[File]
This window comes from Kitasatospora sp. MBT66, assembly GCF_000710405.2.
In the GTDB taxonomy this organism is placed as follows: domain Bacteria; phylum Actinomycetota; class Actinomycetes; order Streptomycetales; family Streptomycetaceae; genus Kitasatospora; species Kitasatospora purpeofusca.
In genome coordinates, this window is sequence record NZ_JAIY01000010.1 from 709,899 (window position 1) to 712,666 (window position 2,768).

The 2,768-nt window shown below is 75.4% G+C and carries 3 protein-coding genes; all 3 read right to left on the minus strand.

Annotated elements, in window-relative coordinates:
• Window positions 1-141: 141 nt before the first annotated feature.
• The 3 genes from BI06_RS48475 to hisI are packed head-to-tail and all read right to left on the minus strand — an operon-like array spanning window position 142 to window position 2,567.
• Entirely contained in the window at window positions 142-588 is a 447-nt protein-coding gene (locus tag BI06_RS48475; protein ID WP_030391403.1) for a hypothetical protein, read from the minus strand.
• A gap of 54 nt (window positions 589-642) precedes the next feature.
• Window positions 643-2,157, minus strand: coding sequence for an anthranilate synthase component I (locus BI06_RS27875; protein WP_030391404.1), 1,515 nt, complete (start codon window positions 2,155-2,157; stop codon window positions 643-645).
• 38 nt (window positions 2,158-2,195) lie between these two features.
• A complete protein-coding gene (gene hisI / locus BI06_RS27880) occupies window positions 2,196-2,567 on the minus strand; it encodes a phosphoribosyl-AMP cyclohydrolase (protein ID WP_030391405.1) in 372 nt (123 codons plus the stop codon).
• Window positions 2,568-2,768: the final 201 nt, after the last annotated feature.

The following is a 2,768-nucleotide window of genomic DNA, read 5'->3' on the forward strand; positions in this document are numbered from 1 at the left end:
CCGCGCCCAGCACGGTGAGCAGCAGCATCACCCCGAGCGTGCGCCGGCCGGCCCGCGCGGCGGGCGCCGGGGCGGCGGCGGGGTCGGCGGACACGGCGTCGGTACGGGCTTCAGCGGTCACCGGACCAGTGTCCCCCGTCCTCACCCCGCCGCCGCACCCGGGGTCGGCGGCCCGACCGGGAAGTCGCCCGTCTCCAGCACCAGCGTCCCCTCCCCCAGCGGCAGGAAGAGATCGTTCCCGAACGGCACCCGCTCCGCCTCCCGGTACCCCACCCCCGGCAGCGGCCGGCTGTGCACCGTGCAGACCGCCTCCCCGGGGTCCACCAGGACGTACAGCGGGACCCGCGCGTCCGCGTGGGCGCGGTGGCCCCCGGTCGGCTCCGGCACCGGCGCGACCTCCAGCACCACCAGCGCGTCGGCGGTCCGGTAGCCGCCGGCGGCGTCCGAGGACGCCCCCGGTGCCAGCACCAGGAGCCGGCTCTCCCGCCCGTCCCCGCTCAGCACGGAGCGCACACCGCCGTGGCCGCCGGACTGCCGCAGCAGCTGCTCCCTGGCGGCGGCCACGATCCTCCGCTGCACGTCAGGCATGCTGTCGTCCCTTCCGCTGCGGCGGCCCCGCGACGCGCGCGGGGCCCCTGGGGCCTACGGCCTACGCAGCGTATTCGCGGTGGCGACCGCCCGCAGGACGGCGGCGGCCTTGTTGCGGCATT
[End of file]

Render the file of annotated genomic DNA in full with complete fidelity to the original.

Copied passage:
This window comes from Kitasatospora sp. MBT66, assembly GCF_000710405.2.
In the GTDB taxonomy this organism is placed as follows: domain Bacteria; phylum Actinomycetota; class Actinomycetes; order Streptomycetales; family Streptomycetaceae; genus Kitasatospora; species Kitasatospora purpeofusca.
In genome coordinates, this window is sequence record NZ_JAIY01000010.1 from 709,899 (window position 1) to 712,666 (window position 2,768).

The 2,768-nt window shown below is 75.4% G+C and carries 3 protein-coding genes; all 3 read right to left on the minus strand.

Annotated elements, in window-relative coordinates:
• Window positions 1-141: 141 nt before the first annotated feature.
• The 3 genes from BI06_RS48475 to hisI are packed head-to-tail and all read right to left on the minus strand — an operon-like array spanning window position 142 to window position 2,567.
• Entirely contained in the window at window positions 142-588 is a 447-nt protein-coding gene (locus tag BI06_RS48475; protein ID WP_030391403.1) for a hypothetical protein, read from the minus strand.
• A gap of 54 nt (window positions 589-642) precedes the next feature.
• Window positions 643-2,157, minus strand: coding sequence for an anthranilate synthase component I (locus BI06_RS27875; protein WP_030391404.1), 1,515 nt, complete (start codon window positions 2,155-2,157; stop codon window positions 643-645).
• 38 nt (window positions 2,158-2,195) lie between these two features.
• A complete protein-coding gene (gene hisI / locus BI06_RS27880) occupies window positions 2,196-2,567 on the minus strand; it encodes a phosphoribosyl-AMP cyclohydrolase (protein ID WP_030391405.1) in 372 nt (123 codons plus the stop codon).
• Window positions 2,568-2,768: the final 201 nt, after the last annotated feature.

The following is a 2,768-nucleotide window of genomic DNA, read 5'->3' on the forward strand; positions in this document are numbered from 1 at the left end:
CCGCGCCCAGCACGGTGAGCAGCAGCATCACCCCGAGCGTGCGCCGGCCGGCCCGCGCGGCGGGCGCCGGGGCGGCGGCGGGGTCGGCGGACACGGCGTCGGTACGGGCTTCAGCGGTCACCGGACCAGTGTCCCCCGTCCTCACCCCGCCGCCGCACCCGGGGTCGGCGGCCCGACCGGGAAGTCGCCCGTCTCCAGCACCAGCGTCCCCTCCCCCAGCGGCAGGAAGAGATCGTTCCCGAACGGCACCCGCTCCGCCTCCCGGTACCCCACCCCCGGCAGCGGCCGGCTGTGCACCGTGCAGACCGCCTCCCCGGGGTCCACCAGGACGTACAGCGGGACCCGCGCGTCCGCGTGGGCGCGGTGGCCCCCGGTCGGCTCCGGCACCGGCGCGACCTCCAGCACCACCAGCGCGTCGGCGGTCCGGTAGCCGCCGGCGGCGTCCGAGGACGCCCCCGGTGCCAGCACCAGGAGCCGGCTCTCCCGCCCGTCCCCGCTCAGCACGGAGCGCACACCGCCGTGGCCGCCGGACTGCCGCAGCAGCTGCTCCCTGGCGGCGGCCACGATCCTCCGCTGCACGTCAGGCATGCTGTCGTCCCTTCCGCTGCGGCGGCCCCGCGACGCGCGCGGGGCCCCTGGGGCCTACGGCCTACGCAGCGTATTCGCGGTGGCGACCGCCCGCAGGACGGCGGCGGCCTTGTTGCGGCATT